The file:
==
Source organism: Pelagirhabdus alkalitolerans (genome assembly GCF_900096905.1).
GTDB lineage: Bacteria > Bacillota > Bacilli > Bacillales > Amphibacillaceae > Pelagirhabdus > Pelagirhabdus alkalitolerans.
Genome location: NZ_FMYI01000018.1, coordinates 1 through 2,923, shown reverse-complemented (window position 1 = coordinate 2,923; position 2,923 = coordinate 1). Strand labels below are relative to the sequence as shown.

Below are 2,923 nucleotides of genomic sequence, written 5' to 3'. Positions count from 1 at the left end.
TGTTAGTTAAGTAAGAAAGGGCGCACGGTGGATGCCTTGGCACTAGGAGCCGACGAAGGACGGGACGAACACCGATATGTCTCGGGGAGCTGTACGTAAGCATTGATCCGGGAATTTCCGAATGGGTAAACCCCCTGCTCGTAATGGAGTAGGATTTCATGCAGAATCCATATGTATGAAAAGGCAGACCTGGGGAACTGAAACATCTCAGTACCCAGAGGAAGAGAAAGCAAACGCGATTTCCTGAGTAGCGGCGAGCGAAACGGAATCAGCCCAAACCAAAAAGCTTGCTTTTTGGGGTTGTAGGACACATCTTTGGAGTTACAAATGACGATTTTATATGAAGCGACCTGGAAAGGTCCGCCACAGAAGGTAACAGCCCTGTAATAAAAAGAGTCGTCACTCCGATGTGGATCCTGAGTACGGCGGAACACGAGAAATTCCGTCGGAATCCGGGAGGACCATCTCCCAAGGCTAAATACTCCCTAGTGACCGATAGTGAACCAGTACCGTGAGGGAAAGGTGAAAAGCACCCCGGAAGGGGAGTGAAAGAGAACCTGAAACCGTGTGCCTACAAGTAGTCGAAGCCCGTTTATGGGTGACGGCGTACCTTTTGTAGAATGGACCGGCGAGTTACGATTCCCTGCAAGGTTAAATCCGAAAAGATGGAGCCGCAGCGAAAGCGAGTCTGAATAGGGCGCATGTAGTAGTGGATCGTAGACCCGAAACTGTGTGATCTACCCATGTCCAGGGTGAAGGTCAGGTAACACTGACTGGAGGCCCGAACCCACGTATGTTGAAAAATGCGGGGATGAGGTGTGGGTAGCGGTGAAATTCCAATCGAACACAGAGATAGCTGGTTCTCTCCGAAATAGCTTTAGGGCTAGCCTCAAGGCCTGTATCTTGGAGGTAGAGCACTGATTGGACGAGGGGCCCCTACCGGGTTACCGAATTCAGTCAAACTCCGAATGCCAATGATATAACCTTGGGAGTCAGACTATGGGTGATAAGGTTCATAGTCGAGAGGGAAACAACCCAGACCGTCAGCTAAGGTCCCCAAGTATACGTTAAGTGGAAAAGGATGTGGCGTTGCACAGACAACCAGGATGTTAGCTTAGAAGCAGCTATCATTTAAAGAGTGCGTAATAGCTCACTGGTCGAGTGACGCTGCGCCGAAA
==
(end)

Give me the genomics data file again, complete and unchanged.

Source organism: Pelagirhabdus alkalitolerans (genome assembly GCF_900096905.1).
GTDB lineage: Bacteria > Bacillota > Bacilli > Bacillales > Amphibacillaceae > Pelagirhabdus > Pelagirhabdus alkalitolerans.
Genome location: NZ_FMYI01000018.1, coordinates 1 through 2,923, shown reverse-complemented (window position 1 = coordinate 2,923; position 2,923 = coordinate 1). Strand labels below are relative to the sequence as shown.

Below are 2,923 nucleotides of genomic sequence, written 5' to 3'. Positions count from 1 at the left end.
TGTTAGTTAAGTAAGAAAGGGCGCACGGTGGATGCCTTGGCACTAGGAGCCGACGAAGGACGGGACGAACACCGATATGTCTCGGGGAGCTGTACGTAAGCATTGATCCGGGAATTTCCGAATGGGTAAACCCCCTGCTCGTAATGGAGTAGGATTTCATGCAGAATCCATATGTATGAAAAGGCAGACCTGGGGAACTGAAACATCTCAGTACCCAGAGGAAGAGAAAGCAAACGCGATTTCCTGAGTAGCGGCGAGCGAAACGGAATCAGCCCAAACCAAAAAGCTTGCTTTTTGGGGTTGTAGGACACATCTTTGGAGTTACAAATGACGATTTTATATGAAGCGACCTGGAAAGGTCCGCCACAGAAGGTAACAGCCCTGTAATAAAAAGAGTCGTCACTCCGATGTGGATCCTGAGTACGGCGGAACACGAGAAATTCCGTCGGAATCCGGGAGGACCATCTCCCAAGGCTAAATACTCCCTAGTGACCGATAGTGAACCAGTACCGTGAGGGAAAGGTGAAAAGCACCCCGGAAGGGGAGTGAAAGAGAACCTGAAACCGTGTGCCTACAAGTAGTCGAAGCCCGTTTATGGGTGACGGCGTACCTTTTGTAGAATGGACCGGCGAGTTACGATTCCCTGCAAGGTTAAATCCGAAAAGATGGAGCCGCAGCGAAAGCGAGTCTGAATAGGGCGCATGTAGTAGTGGATCGTAGACCCGAAACTGTGTGATCTACCCATGTCCAGGGTGAAGGTCAGGTAACACTGACTGGAGGCCCGAACCCACGTATGTTGAAAAATGCGGGGATGAGGTGTGGGTAGCGGTGAAATTCCAATCGAACACAGAGATAGCTGGTTCTCTCCGAAATAGCTTTAGGGCTAGCCTCAAGGCCTGTATCTTGGAGGTAGAGCACTGATTGGACGAGGGGCCCCTACCGGGTTACCGAATTCAGTCAAACTCCGAATGCCAATGATATAACCTTGGGAGTCAGACTATGGGTGATAAGGTTCATAGTCGAGAGGGAAACAACCCAGACCGTCAGCTAAGGTCCCCAAGTATACGTTAAGTGGAAAAGGATGTGGCGTTGCACAGACAACCAGGATGTTAGCTTAGAAGCAGCTATCATTTAAAGAGTGCGTAATAGCTCACTGGTCGAGTGACGCTGCGCCGAAA